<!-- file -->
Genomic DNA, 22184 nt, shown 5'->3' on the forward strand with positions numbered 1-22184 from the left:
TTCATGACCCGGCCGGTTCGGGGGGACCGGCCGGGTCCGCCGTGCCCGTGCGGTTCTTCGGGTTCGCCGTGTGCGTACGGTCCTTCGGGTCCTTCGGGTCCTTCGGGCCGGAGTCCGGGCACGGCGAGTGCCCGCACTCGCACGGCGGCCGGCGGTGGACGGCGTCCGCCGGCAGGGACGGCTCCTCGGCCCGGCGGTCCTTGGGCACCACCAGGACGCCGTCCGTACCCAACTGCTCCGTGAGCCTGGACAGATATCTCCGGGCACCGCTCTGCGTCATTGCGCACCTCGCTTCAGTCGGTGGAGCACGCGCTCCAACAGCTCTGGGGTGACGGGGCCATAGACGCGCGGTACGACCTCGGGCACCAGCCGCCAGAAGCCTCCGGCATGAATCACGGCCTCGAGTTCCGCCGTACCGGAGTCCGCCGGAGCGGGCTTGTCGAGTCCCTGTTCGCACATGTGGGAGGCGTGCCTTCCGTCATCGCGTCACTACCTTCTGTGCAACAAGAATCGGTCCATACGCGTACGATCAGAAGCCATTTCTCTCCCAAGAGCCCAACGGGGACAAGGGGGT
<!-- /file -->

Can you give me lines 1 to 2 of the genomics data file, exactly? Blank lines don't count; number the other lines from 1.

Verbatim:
Genomic DNA, 22184 nt, shown 5'->3' on the forward strand with positions numbered 1-22184 from the left:
TTCATGACCCGGCCGGTTCGGGGGGACCGGCCGGGTCCGCCGTGCCCGTGCGGTTCTTCGGGTTCGCCGTGTGCGTACGGTCCTTCGGGTCCTTCGGGTCCTTCGGGCCGGAGTCCGGGCACGGCGAGTGCCCGCACTCGCACGGCGGCCGGCGGTGGACGGCGTCCGCCGGCAGGGACGGCTCCTCGGCCCGGCGGTCCTTGGGCACCACCAGGACGCCGTCCGTACCCAACTGCTCCGTGAGCCTGGACAGATATCTCCGGGCACCGCTCTGCGTCATTGCGCACCTCGCTTCAGTCGGTGGAGCACGCGCTCCAACAGCTCTGGGGTGACGGGGCCATAGACGCGCGGTACGACCTCGGGCACCAGCCGCCAGAAGCCTCCGGCATGAATCACGGCCTCGAGTTCCGCCGTACCGGAGTCCGCCGGAGCGGGCTTGTCGAGTCCCTGTTCGCACATGTGGGAGGCGTGCCTTCCGTCATCGCGTCACTACCTTCTGTGCAACAAGAATCGGTCCATACGCGTACGATCAGAAGCCATTTCTCTCCCAAGAGCCCAACGGGGACAAGGGGGT